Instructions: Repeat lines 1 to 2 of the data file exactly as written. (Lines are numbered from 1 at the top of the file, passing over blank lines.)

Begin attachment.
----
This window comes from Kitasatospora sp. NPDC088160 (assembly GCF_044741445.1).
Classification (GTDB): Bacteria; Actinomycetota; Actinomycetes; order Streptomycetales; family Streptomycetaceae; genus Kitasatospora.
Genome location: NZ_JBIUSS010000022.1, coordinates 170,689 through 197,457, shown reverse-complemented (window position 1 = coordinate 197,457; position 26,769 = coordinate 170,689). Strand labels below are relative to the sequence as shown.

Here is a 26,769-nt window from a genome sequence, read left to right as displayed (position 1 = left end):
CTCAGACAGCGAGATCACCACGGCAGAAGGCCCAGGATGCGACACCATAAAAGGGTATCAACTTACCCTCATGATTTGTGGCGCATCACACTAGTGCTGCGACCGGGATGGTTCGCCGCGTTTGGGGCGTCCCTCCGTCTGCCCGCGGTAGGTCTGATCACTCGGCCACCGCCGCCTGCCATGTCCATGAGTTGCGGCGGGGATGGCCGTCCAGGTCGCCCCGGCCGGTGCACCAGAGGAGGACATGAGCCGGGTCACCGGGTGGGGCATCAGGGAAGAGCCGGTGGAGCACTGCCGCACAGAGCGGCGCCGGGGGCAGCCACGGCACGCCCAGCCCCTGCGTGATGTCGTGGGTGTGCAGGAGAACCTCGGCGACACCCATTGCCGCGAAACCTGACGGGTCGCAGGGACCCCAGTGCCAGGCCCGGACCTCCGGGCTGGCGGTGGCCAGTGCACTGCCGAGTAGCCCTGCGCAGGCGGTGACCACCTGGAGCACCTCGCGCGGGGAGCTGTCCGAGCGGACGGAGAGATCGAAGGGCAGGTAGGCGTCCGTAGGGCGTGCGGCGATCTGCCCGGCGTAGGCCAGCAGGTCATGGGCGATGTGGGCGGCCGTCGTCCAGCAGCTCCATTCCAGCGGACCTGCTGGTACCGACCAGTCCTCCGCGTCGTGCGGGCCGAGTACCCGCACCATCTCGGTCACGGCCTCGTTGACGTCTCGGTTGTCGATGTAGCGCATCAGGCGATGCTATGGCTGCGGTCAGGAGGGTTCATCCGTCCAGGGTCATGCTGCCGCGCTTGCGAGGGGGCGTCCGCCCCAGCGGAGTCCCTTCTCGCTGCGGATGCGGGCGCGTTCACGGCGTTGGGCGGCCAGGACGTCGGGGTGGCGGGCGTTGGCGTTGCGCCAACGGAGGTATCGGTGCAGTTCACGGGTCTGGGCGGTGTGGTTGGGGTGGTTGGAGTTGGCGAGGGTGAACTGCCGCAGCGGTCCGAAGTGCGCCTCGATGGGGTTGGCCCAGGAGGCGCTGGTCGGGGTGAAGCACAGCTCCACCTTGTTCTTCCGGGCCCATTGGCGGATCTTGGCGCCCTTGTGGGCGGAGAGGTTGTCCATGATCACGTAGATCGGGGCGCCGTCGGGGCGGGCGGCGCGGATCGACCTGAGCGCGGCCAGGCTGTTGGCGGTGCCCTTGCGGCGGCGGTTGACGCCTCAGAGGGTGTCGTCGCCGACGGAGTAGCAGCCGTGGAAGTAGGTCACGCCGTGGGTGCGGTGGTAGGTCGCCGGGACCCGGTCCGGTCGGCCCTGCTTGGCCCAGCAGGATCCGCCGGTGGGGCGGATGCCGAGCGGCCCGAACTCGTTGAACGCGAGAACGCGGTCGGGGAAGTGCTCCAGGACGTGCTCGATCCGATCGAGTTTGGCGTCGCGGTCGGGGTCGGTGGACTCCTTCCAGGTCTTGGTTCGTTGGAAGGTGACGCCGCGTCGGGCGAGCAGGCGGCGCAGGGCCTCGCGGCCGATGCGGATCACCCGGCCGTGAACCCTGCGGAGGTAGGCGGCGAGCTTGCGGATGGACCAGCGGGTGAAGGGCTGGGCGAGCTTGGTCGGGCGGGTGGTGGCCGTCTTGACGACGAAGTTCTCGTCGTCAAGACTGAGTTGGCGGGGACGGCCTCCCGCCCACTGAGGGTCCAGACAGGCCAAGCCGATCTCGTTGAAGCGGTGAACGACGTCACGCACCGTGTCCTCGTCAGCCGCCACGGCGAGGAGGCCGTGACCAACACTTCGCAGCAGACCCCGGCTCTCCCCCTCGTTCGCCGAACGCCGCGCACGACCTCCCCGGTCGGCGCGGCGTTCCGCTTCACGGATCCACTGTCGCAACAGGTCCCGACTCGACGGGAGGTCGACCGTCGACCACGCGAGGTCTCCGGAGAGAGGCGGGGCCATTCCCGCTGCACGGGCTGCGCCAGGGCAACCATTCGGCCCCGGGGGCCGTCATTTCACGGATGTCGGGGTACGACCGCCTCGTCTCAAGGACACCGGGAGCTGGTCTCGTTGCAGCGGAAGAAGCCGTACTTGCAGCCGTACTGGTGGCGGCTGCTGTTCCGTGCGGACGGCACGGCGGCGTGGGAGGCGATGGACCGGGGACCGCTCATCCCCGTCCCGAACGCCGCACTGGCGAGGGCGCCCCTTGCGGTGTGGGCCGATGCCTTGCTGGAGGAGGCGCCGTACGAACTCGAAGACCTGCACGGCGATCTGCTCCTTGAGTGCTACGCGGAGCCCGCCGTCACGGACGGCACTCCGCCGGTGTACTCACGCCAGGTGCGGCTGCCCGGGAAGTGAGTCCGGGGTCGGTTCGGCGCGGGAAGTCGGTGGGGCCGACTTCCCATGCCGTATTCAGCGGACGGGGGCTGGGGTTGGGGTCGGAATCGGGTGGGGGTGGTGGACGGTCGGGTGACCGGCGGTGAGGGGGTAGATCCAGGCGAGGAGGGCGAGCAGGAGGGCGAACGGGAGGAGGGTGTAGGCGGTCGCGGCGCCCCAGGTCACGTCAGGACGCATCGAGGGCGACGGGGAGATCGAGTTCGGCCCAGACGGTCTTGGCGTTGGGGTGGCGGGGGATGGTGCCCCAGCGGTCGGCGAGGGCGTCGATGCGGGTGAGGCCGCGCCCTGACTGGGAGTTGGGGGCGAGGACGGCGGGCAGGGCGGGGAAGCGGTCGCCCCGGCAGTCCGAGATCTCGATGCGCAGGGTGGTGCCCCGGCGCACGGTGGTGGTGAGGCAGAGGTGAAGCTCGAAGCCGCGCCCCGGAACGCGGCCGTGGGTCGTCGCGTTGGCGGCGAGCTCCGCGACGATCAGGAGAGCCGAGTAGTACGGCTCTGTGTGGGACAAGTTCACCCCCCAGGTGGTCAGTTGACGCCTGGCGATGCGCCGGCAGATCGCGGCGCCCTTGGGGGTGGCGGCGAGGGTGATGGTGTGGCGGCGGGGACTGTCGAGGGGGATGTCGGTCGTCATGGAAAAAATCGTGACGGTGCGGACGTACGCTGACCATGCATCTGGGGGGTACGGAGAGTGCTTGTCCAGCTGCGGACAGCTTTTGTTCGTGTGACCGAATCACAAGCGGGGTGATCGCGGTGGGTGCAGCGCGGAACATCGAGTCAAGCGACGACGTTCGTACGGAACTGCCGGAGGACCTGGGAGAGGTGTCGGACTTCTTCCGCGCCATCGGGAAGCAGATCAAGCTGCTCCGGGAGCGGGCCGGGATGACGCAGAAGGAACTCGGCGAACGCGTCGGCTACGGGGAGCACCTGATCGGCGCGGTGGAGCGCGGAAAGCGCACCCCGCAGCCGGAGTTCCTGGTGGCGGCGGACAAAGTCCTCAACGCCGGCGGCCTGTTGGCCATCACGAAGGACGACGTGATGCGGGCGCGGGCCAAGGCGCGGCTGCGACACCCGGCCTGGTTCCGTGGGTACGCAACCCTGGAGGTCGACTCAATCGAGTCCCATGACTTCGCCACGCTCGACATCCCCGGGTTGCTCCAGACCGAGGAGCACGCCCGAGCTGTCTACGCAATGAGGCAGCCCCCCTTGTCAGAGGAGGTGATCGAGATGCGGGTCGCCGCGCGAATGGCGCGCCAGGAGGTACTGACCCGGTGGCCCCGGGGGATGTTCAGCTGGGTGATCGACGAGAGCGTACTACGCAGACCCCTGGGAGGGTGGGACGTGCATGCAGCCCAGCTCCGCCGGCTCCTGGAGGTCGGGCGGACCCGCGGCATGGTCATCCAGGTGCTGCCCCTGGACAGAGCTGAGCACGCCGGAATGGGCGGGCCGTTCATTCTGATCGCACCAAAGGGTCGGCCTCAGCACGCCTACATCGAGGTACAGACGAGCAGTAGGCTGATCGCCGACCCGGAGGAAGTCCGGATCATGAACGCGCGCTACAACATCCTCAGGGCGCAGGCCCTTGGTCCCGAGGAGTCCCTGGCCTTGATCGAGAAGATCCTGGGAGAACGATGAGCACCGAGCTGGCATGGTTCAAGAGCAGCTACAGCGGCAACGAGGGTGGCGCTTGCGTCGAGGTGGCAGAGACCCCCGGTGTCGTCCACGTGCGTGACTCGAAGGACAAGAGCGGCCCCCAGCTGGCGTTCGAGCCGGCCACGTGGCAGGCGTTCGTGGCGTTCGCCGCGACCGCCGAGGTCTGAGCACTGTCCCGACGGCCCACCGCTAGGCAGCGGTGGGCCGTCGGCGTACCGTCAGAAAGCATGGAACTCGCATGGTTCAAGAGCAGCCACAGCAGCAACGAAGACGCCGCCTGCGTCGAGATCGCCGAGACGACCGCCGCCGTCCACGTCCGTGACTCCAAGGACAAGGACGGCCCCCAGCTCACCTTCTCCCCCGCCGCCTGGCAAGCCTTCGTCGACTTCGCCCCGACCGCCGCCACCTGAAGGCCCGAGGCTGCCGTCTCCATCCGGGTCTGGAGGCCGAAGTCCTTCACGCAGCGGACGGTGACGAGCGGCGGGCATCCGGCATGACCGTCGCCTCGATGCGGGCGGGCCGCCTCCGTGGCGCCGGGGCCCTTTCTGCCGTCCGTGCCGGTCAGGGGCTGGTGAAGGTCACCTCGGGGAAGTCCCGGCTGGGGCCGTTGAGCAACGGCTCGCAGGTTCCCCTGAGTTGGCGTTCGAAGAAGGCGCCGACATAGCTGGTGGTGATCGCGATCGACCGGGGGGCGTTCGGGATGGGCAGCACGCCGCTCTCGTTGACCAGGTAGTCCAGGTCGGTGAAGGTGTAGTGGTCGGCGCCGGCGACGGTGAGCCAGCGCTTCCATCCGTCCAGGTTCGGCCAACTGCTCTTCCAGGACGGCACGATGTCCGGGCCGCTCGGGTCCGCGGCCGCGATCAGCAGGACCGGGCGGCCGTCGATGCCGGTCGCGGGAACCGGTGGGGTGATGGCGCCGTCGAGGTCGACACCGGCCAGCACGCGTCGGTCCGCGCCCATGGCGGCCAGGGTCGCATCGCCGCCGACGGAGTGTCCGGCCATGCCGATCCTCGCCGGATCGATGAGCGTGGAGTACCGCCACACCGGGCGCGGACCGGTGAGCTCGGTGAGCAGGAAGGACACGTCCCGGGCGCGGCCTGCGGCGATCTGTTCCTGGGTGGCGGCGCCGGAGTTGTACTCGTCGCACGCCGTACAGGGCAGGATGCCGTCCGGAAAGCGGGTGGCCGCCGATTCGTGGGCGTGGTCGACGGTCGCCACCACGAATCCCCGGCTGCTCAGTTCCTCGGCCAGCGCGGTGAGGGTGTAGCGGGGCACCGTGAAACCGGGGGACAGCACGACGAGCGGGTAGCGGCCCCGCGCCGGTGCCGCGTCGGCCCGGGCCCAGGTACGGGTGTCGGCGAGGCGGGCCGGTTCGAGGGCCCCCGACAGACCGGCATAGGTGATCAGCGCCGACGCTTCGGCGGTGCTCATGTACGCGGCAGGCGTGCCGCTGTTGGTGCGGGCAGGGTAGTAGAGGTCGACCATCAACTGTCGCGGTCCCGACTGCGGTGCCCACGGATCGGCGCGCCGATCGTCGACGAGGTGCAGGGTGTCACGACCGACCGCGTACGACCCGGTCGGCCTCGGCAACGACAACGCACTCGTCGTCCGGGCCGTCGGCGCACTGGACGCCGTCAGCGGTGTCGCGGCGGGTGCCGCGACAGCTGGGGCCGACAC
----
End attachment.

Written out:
This window comes from Kitasatospora sp. NPDC088160 (assembly GCF_044741445.1).
Classification (GTDB): Bacteria; Actinomycetota; Actinomycetes; order Streptomycetales; family Streptomycetaceae; genus Kitasatospora.